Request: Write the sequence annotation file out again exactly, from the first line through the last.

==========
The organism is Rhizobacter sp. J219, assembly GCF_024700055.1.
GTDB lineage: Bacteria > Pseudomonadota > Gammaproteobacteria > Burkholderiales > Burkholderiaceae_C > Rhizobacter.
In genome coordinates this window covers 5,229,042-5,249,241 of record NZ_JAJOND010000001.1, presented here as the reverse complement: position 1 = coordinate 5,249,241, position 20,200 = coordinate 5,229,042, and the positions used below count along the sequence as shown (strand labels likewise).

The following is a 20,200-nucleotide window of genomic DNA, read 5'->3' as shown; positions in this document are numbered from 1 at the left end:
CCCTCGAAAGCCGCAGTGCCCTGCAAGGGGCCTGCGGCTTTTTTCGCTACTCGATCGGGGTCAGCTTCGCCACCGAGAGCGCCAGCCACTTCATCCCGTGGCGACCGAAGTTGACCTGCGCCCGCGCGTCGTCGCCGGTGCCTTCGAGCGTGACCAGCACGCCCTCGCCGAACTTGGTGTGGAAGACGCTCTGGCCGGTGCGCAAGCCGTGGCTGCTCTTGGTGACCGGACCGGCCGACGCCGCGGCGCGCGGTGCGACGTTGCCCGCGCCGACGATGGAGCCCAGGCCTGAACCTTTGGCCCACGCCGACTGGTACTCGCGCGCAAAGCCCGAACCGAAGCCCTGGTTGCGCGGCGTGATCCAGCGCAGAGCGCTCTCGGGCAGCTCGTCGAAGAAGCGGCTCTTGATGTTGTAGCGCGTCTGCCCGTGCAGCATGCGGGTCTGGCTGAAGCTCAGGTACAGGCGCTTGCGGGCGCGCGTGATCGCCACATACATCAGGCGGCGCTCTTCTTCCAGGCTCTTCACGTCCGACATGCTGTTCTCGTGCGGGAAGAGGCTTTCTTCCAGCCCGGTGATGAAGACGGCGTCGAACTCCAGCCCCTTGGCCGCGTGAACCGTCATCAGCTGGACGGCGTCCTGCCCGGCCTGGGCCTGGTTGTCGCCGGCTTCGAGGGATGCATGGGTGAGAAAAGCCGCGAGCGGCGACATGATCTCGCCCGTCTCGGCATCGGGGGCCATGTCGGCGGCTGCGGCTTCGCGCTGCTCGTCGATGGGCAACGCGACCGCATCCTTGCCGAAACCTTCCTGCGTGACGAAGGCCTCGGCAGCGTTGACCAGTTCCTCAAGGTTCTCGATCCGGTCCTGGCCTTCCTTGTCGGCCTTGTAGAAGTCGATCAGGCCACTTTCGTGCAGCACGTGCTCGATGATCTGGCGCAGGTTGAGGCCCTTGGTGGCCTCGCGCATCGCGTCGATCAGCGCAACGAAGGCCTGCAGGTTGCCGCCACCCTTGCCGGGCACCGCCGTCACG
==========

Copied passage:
The organism is Rhizobacter sp. J219, assembly GCF_024700055.1.
GTDB lineage: Bacteria > Pseudomonadota > Gammaproteobacteria > Burkholderiales > Burkholderiaceae_C > Rhizobacter.
In genome coordinates this window covers 5,229,042-5,249,241 of record NZ_JAJOND010000001.1, presented here as the reverse complement: position 1 = coordinate 5,249,241, position 20,200 = coordinate 5,229,042, and the positions used below count along the sequence as shown (strand labels likewise).

The following is a 20,200-nucleotide window of genomic DNA, read 5'->3' as shown; positions in this document are numbered from 1 at the left end:
CCCTCGAAAGCCGCAGTGCCCTGCAAGGGGCCTGCGGCTTTTTTCGCTACTCGATCGGGGTCAGCTTCGCCACCGAGAGCGCCAGCCACTTCATCCCGTGGCGACCGAAGTTGACCTGCGCCCGCGCGTCGTCGCCGGTGCCTTCGAGCGTGACCAGCACGCCCTCGCCGAACTTGGTGTGGAAGACGCTCTGGCCGGTGCGCAAGCCGTGGCTGCTCTTGGTGACCGGACCGGCCGACGCCGCGGCGCGCGGTGCGACGTTGCCCGCGCCGACGATGGAGCCCAGGCCTGAACCTTTGGCCCACGCCGACTGGTACTCGCGCGCAAAGCCCGAACCGAAGCCCTGGTTGCGCGGCGTGATCCAGCGCAGAGCGCTCTCGGGCAGCTCGTCGAAGAAGCGGCTCTTGATGTTGTAGCGCGTCTGCCCGTGCAGCATGCGGGTCTGGCTGAAGCTCAGGTACAGGCGCTTGCGGGCGCGCGTGATCGCCACATACATCAGGCGGCGCTCTTCTTCCAGGCTCTTCACGTCCGACATGCTGTTCTCGTGCGGGAAGAGGCTTTCTTCCAGCCCGGTGATGAAGACGGCGTCGAACTCCAGCCCCTTGGCCGCGTGAACCGTCATCAGCTGGACGGCGTCCTGCCCGGCCTGGGCCTGGTTGTCGCCGGCTTCGAGGGATGCATGGGTGAGAAAAGCCGCGAGCGGCGACATGATCTCGCCCGTCTCGGCATCGGGGGCCATGTCGGCGGCTGCGGCTTCGCGCTGCTCGTCGATGGGCAACGCGACCGCATCCTTGCCGAAACCTTCCTGCGTGACGAAGGCCTCGGCAGCGTTGACCAGTTCCTCAAGGTTCTCGATCCGGTCCTGGCCTTCCTTGTCGGCCTTGTAGAAGTCGATCAGGCCACTTTCGTGCAGCACGTGCTCGATGATCTGGCGCAGGTTGAGGCCCTTGGTGGCCTCGCGCATCGCGTCGATCAGCGCAACGAAGGCCTGCAGGTTGCCGCCACCCTTGCCGGGCACCGCCGTCACG